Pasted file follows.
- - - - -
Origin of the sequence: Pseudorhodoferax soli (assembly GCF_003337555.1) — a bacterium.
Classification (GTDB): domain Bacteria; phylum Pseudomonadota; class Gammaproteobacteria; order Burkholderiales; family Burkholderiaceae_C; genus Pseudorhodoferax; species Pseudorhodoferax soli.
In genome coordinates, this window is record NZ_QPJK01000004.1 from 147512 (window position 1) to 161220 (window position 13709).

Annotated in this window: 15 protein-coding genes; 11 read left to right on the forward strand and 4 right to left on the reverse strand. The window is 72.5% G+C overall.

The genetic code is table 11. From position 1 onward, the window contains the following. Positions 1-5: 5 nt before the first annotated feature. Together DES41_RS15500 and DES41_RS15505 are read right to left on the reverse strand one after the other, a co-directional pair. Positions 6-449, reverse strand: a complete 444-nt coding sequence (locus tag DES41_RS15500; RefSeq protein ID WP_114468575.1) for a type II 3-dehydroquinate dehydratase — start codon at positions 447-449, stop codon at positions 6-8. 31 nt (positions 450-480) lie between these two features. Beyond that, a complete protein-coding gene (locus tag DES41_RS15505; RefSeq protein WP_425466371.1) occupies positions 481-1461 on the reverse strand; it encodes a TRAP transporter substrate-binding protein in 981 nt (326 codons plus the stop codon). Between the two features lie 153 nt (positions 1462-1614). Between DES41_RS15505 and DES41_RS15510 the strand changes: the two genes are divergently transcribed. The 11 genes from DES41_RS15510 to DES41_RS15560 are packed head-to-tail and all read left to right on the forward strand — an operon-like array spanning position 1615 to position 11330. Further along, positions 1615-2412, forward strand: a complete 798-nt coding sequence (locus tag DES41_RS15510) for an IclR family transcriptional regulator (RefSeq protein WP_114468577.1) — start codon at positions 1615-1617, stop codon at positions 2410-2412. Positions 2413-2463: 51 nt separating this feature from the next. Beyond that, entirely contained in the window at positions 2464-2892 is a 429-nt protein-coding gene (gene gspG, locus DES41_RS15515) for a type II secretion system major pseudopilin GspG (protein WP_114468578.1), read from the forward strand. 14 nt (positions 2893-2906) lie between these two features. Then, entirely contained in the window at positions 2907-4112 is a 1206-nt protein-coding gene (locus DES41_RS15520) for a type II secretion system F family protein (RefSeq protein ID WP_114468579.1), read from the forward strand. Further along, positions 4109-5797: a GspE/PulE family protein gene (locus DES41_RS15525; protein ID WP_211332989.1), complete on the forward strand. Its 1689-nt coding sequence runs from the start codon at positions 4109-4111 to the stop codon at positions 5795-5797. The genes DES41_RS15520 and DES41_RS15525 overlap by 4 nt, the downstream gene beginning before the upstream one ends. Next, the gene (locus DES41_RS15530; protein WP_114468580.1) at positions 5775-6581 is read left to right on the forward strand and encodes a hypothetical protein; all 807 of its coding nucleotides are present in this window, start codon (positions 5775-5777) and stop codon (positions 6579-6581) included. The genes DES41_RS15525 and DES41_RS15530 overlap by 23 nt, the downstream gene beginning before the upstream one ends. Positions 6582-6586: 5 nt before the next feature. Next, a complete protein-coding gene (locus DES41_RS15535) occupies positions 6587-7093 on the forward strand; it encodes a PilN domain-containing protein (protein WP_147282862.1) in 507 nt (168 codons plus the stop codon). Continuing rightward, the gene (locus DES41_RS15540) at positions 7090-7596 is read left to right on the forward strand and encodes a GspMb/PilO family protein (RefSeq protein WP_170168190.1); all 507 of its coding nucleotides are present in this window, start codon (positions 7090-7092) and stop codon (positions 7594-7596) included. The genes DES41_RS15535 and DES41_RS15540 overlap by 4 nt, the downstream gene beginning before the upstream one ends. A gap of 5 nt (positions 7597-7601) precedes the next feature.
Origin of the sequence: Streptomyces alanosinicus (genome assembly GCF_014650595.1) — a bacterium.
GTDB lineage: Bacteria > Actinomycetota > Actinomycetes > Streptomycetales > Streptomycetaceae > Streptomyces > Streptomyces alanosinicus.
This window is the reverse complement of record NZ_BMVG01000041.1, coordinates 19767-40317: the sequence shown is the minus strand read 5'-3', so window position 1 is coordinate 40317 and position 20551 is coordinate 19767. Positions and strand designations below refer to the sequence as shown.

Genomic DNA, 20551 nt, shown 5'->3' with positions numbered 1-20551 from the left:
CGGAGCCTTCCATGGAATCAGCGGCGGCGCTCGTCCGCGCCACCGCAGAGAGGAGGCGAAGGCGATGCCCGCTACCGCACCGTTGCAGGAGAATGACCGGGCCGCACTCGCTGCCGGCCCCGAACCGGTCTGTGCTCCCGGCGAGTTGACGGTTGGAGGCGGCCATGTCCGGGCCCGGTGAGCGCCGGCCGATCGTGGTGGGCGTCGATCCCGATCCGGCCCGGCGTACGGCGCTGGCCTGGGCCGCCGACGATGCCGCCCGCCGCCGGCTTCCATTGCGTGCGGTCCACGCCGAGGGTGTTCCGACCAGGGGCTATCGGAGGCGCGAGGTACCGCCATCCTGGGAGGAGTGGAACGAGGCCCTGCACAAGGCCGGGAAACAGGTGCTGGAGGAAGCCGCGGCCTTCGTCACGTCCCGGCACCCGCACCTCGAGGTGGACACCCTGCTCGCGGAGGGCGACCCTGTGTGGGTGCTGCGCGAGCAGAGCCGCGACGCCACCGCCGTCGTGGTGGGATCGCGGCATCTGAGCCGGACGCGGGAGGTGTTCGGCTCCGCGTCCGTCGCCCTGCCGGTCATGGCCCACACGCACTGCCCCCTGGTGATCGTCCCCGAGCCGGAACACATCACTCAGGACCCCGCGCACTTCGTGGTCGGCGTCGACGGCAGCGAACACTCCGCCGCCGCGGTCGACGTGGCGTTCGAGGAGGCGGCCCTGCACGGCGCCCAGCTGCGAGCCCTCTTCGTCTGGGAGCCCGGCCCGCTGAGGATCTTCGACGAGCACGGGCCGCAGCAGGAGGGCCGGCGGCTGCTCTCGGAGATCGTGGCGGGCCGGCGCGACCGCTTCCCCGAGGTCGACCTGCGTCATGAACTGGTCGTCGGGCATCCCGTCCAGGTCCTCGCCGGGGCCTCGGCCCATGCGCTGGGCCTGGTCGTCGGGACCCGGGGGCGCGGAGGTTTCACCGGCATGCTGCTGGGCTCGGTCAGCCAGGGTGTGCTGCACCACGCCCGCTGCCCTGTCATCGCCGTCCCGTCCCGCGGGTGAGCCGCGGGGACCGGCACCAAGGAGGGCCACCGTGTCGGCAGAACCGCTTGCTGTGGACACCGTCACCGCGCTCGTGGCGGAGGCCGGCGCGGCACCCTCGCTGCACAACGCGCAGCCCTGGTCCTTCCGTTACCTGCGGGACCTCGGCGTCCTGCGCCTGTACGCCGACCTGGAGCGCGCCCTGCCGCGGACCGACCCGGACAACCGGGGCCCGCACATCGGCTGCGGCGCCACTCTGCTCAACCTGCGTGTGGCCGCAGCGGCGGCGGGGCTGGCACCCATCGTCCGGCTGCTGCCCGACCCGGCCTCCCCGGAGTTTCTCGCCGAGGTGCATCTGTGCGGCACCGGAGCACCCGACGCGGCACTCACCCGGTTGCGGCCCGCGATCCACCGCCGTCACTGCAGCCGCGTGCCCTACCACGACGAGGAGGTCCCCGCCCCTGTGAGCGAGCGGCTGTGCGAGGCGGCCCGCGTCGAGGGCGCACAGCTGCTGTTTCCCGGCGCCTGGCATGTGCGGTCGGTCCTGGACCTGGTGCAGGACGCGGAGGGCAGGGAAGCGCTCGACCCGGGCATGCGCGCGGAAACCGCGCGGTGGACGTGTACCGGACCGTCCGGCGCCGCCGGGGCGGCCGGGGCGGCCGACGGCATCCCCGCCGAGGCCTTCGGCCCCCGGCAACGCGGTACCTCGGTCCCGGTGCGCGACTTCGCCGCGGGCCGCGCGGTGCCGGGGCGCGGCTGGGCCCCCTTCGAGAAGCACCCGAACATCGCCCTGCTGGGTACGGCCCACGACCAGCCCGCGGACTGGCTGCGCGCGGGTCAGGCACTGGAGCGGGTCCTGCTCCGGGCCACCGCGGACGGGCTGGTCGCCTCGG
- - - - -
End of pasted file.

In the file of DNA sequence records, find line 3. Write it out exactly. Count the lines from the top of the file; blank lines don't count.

In genome coordinates, this window is record NZ_QPJK01000004.1 from 147512 (window position 1) to 161220 (window position 13709).